Afghan mission has cost $4.1B and counting: report
The Polaris Institute is urging politicians not to extend Canada's role in Afghanistan for another two years, saying the campaign has already cost the country more than $4.1 billion since 2001.
In sending troops to Afghanistan, Canada has lost its traditional focus on peacekeeping, the Ottawa-basedresearch institutesaid Wednesday.
It said fewer Canadian peacekeepers are being sent on United Nations peacekeeping missions in the years following the September 2001 attacks against the United States.
"Essentially today you can take all of our blue-helmet peacekeepers and fit them on a single school bus," said Steve Staples, a spokesman for the Polaris Institute.
"We used to be a Top 10 contributor. Canada now ranks far down the list at 50th out of 95 countries currently contributing military personnel to UN missions."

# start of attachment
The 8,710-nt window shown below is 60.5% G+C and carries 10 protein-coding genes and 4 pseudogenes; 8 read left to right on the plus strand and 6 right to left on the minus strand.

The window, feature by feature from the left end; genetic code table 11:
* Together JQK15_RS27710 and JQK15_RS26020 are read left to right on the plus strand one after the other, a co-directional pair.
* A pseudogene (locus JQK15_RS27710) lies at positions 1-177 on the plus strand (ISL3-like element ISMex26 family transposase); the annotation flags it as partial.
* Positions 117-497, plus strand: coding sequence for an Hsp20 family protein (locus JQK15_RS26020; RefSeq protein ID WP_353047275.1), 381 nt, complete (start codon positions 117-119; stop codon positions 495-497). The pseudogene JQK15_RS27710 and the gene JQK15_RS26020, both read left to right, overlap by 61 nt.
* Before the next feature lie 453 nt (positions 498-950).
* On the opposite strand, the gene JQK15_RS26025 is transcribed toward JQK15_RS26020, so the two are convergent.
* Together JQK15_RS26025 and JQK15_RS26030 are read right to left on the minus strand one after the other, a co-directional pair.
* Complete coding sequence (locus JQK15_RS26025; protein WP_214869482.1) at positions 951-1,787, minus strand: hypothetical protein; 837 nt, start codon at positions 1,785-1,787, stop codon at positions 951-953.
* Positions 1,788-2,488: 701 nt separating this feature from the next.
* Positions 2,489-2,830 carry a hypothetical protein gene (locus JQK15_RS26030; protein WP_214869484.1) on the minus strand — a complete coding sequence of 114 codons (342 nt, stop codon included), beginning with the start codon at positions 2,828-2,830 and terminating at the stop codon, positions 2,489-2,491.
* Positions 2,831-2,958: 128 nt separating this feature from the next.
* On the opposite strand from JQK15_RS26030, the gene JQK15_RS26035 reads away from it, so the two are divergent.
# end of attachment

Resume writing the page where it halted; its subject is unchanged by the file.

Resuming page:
On Wednesday, the House of Commons is scheduled to spend six hours debating a two-year extension for the Afghan mission.
Other claims in the Polaris Institute's report:
- The Afghanistan mission and related operations have eaten up 68 per cent of the federal money allocated to international missions between the fall of 2001 and last month.
- During the same time, only three per cent, or $214 million, went to United Nations operations.
- 59 Canadian military personnel are attached to international UN missions at the moment, compared to 2,300 troops who are stationed in Afghanistan.
The institute said it arrived at its figures by crunching numbers in annual editions of the Defence Department Report on Plans and Priorities.
The Polaris Institute's website says the group's goal is to "enable citizen movements to re-skill and re-tool themselves to fight for democratic social change in an age of corporate driven globalization."